RIVER FALLS, WIS. - From the stools at Mel's Mid-Towner Sports Bar, located on the western edge of a state with a national rep for cheese, football, Harleys and beer, it sometimes looks like Wisconsin has gone a little wacky, politically speaking.

Weary Wisconsinites are unplugging phones to block the flood of pitches on who to vote for in Tuesday's historic recall. Families with opposing views have agreed not to speak about Gov. you-know-who's future. TV ads dominate the Wisconsin airwaves and are even leaking into the Twin Cities, though the number of Badger State voters undecided on the subject of Scott Walker appears to match the number of snowdrifts currently blocking I-94.

Mel's patron Fred Marnach, who leans Democratic and fears billionaires are buying his state, has lost count of the trips he's made to the polls for recall votes. Wisconsin, he says, is suffering from a serious case of "election fatigue."

One stool over, Scott Green, who leans the other way politically, believes the recall is a wasteful and harmful exercise for a governor barely 18 months into his term.

"He can't do his job," Green said, referring to Walker. "He has to campaign to save his job. It's too bad. Wisconsin needs to look at its law."

Since Walker took office in January 2010 and immediately unveiled a plan to greatly weaken most public employee unions as part of a budget-balancing plan, the state and its famed dairylands have become the backdrop for a nonstop, nationalized, $100 million campaign that may be a harbinger for a larger business vs. labor clash coming in November.

Then there's Wisconsin's recall statute itself. An artifact of the Progressive Era of the 1920s that's etched into the state's constitution, it allows angry citizens to force elected officials into a recall election for any reason, or for no reason at all, if the citizens can gather enough signatures. It is either a vibrant exercise in direct democracy or a recipe for the ultimate endless campaign.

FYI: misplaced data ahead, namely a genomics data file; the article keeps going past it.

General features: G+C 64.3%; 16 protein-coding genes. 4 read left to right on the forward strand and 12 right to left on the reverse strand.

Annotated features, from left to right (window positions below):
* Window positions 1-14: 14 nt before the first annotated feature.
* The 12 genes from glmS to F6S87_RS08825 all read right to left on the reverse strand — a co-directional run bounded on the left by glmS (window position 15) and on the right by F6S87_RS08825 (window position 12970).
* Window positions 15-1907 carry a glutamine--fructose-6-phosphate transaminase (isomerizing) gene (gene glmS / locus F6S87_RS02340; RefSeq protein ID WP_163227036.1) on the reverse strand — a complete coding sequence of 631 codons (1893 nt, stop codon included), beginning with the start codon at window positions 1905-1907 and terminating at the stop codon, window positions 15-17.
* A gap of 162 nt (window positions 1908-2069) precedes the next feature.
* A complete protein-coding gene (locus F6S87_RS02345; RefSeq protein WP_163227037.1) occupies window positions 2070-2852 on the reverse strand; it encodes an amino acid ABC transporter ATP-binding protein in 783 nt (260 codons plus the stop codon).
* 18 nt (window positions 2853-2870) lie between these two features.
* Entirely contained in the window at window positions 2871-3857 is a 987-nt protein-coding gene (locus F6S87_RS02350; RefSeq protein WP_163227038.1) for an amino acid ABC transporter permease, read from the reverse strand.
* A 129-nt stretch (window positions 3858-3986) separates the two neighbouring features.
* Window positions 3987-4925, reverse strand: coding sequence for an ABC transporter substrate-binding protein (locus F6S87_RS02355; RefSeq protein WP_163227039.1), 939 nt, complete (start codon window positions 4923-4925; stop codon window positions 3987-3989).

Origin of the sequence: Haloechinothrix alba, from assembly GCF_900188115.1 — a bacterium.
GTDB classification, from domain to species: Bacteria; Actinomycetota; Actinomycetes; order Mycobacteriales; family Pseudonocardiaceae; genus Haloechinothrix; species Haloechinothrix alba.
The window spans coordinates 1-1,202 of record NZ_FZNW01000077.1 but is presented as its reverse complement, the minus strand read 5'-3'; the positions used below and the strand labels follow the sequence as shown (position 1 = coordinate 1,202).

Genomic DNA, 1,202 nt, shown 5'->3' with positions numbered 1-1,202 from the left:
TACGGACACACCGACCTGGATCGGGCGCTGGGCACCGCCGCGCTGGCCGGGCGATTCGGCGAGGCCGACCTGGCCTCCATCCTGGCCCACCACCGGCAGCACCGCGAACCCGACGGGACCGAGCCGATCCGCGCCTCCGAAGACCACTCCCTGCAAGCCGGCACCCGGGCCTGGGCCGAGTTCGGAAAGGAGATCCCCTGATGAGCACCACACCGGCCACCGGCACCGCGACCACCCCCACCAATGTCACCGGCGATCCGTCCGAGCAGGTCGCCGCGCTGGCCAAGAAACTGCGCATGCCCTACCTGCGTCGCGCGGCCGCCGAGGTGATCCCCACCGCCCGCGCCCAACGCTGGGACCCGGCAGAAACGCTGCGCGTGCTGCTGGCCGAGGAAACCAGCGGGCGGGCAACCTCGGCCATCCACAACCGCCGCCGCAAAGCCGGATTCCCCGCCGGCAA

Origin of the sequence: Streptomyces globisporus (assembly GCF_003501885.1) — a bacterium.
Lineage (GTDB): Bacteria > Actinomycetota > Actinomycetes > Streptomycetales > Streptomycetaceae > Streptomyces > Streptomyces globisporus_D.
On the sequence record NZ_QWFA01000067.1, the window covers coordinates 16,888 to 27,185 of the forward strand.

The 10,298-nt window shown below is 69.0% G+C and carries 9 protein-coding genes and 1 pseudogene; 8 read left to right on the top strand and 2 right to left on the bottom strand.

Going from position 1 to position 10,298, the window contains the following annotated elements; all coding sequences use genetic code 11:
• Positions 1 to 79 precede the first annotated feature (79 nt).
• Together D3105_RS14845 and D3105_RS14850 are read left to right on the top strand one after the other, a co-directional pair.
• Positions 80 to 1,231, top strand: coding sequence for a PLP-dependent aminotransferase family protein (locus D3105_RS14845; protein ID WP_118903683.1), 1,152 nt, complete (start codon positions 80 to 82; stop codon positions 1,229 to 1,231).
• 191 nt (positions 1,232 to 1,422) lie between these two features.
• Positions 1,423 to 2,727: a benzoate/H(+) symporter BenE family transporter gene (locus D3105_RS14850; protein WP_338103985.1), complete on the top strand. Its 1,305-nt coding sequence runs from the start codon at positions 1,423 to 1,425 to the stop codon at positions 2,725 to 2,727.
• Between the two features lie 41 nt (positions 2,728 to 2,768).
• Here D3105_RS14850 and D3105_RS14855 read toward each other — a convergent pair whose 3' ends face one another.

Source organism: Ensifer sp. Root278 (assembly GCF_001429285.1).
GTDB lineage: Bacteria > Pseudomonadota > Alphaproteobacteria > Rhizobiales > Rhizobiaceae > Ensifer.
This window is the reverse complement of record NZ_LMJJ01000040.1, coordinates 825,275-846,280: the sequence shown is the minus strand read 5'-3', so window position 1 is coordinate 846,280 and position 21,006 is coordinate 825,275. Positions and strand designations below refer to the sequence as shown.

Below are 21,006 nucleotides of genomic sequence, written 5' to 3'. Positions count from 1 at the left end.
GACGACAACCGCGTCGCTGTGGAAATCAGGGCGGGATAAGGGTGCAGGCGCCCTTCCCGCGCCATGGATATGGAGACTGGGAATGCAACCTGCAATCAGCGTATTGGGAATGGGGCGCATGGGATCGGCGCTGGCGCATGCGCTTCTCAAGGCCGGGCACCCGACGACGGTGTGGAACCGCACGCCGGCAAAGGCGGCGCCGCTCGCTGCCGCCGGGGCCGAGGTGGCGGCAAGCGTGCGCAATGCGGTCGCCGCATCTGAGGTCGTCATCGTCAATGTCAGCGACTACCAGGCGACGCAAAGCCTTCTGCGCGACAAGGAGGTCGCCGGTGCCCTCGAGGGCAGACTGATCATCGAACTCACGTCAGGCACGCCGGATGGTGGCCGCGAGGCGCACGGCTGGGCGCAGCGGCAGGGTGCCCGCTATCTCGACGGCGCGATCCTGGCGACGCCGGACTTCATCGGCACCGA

Some factoids stick out:

Counting primaries and regular local and court races after the last general election in fall of 2010, a dedicated Wisconsin voter could have cast ballots eight times by Tuesday, before the regular 2012 primary and general elections, said state Rep. Robin Vos, who wants to limit the recall process.

Nine state senators faced recall elections last summer, provoking $44 million in campaign spending from labor, business and their allies, and two Republicans were unseated. Another four state senators, plus the governor and lieutenant governor, are on the ballot Tuesday. Spending has already shot past $60 million.

Walker, now a recall target, was a recall beneficiary in 2002. He ran for Milwaukee County executive during a successful recall petition drive. The object of that recall, Tom Ament, short-circuited the process by resigning, paving the way for a Walker victory.

If Democrats capture one or more state Senate seats on Tuesday, they "flip" the body to Democratic control. But the Legislature is out of session and is not scheduled to convene until after the November election, when the Senate could flip back to GOP control.